What strategies do principals use to reduce chronic absence? Effective principals — along with their committed team members — know that getting students to school each and every day matters. Join the California Department of Education, the Campaign for Grade-Level Reading and Attendance Works as they spotlight the work of principals who have led their schools and communities to do the hard work of reducing chronic absence.

Getting Beyond Negative Perceptions about Parents: Key Insights about Engaging Parents in Ending Chronic Absence

September 30, 2015

Featured Guests: Ben Chida & Jill Habig, California Department of Justice, Office of Attorney General Kamala Harris.

September 9, 2015

  • Mapping the Early Attendance Gap (Presentation slides, PDF)

  • Download the report from Attendance Works and Healthy Schools Campaign: Mapping the Early Attendance Gap: Charting A Course for Student Success

  • Leading Health Conditions Impacting Student Attendance prepared by the National Collaborative on Education and Health

  • Before we can close achievement gaps and reduce dropout rates, we need to address the attendance gaps that start in kindergarten, and even in preschool. Across the country, absenteeism disproportionately affects the students from low-income families and communities of color and those with disabilities. The early attendance gaps, left unchecked, turn into achievement gaps reflected in weaker skills, lower test scores and, ultimately, lower graduation rates. Many of these early absences are excused because of health concerns, but they still represent lost learning time. Building off a new brief from Attendance Works and the Healthy Schools Campaign, this webinar will explore when and why these gaps develop and how we can use data to target interventions.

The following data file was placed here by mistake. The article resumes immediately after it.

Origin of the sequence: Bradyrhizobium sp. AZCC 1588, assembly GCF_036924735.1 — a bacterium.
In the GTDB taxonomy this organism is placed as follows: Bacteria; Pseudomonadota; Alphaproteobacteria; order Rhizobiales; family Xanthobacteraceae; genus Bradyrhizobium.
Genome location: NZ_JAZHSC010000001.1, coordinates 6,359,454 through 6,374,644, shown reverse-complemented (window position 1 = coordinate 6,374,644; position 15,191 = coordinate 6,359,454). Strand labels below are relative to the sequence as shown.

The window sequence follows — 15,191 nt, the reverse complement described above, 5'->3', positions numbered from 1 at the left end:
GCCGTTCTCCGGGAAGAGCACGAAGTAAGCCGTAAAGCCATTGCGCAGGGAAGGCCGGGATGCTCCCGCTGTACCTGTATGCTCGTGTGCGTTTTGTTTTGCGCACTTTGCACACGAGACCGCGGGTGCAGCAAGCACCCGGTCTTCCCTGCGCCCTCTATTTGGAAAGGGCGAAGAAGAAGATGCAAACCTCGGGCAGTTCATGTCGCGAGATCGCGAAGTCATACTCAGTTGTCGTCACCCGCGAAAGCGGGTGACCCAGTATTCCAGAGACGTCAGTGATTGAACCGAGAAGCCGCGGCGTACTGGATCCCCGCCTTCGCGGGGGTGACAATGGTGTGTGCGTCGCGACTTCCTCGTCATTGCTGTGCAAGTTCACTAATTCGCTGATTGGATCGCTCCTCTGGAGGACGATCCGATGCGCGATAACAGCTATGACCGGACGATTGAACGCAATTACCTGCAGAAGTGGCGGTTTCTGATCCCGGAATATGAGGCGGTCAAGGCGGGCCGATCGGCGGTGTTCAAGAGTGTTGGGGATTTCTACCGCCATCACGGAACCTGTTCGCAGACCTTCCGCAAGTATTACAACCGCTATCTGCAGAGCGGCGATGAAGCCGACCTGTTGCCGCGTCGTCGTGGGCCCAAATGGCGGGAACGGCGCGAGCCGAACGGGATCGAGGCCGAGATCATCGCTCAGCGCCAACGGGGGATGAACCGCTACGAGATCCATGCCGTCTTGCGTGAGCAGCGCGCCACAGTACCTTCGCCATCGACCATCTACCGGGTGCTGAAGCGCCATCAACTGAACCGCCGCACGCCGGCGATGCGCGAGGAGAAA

• Presenters: Eric Glaser, Director, U.S. Network Impact, United Way Worldwide; Brittany Moore, Manager, Alliance Engagement, America’s Promise Alliance; Mark Bishop, Vice President of Policy, Healthy Schools Campaign; Yolie Flores, Senior Fellow, Campaign for Grade-Level Reading; Gordon Jackson, Director, Coordinated Student Support Division, California Department of Education; Jill Habig, Special Assistant Attorney General for California Attorney General Kamala Harris; Sharon Lee, Director, Office of Multiple Pathways, Rhode Island Department of Education; Rebecca Boxx, Director, Providence Children and Youth Cabinet, Annenberg Institute for School Reform, Brown University; Terry Haven, Deputy Director, Voices for Utah Children; Lisa Wisham, Education Specialist, 21st Century Community Learning, Centers, Utah State Department of Education; Susan Loving, Transition Specialist, Utah State Department of Education; and from Attendance Works: Hedy Chang, Director; Cecelia Leong, Associate Director; Phyllis Jordan, Communications Lead.

August 13, 2015

August 12, 2015

May 13, 2015

  • Did you know that chronic absence affects one in 10 children in kindergarten and first grade nationwide? And that early childhood education can lay a foundation for better attendance in the years ahead? What happens when our very youngest learners miss so many opportunities to learn? Children who are chronically absent in kindergarten and first grade are much less likely to read proficiently by the end of third grade and are more likely to have poor attendance in later grades. Early childhood programs, schools and community partners can give young children a strong start. Our speakers will tell how they are using data, reaching out to families to offer support in overcoming common health challenges and developmental delays, and educating parents about the benefits of engaging programs and instruction in the early grades.